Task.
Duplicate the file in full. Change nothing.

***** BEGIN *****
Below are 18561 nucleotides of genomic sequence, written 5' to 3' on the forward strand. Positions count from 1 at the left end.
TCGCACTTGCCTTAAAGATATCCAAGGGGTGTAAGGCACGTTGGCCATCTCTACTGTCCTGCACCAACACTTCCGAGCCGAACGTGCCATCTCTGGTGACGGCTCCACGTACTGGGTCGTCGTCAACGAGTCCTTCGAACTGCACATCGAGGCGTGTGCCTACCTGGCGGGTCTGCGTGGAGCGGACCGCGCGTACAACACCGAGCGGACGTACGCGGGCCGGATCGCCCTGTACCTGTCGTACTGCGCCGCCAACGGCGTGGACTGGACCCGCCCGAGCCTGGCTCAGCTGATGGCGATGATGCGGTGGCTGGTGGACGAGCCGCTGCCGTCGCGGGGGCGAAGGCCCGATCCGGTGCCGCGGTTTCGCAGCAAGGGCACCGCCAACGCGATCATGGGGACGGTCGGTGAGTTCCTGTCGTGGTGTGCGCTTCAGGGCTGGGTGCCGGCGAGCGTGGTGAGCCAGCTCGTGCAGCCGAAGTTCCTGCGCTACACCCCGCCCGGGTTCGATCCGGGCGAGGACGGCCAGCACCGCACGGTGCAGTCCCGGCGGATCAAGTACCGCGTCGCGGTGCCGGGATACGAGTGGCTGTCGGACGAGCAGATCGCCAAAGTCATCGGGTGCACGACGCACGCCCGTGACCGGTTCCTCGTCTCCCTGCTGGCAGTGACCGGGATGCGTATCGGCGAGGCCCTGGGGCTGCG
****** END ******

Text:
Below are 18561 nucleotides of genomic sequence, written 5' to 3' on the forward strand. Positions count from 1 at the left end.
TCGCACTTGCCTTAAAGATATCCAAGGGGTGTAAGGCACGTTGGCCATCTCTACTGTCCTGCACCAACACTTCCGAGCCGAACGTGCCATCTCTGGTGACGGCTCCACGTACTGGGTCGTCGTCAACGAGTCCTTCGAACTGCACATCGAGGCGTGTGCCTACCTGGCGGGTCTGCGTGGAGCGGACCGCGCGTACAACACCGAGCGGACGTACGCGGGCCGGATCGCCCTGTACCTGTCGTACTGCGCCGCCAACGGCGTGGACTGGACCCGCCCGAGCCTGGCTCAGCTGATGGCGATGATGCGGTGGCTGGTGGACGAGCCGCTGCCGTCGCGGGGGCGAAGGCCCGATCCGGTGCCGCGGTTTCGCAGCAAGGGCACCGCCAACGCGATCATGGGGACGGTCGGTGAGTTCCTGTCGTGGTGTGCGCTTCAGGGCTGGGTGCCGGCGAGCGTGGTGAGCCAGCTCGTGCAGCCGAAGTTCCTGCGCTACACCCCGCCCGGGTTCGATCCGGGCGAGGACGGCCAGCACCGCACGGTGCAGTCCCGGCGGATCAAGTACCGCGTCGCGGTGCCGGGATACGAGTGGCTGTCGGACGAGCAGATCGCCAAAGTCATCGGGTGCACGACGCACGCCCGTGACCGGTTCCTCGTCTCCCTGCTGGCAGTGACCGGGATGCGTATCGGCGAGGCCCTGGGGCTGCG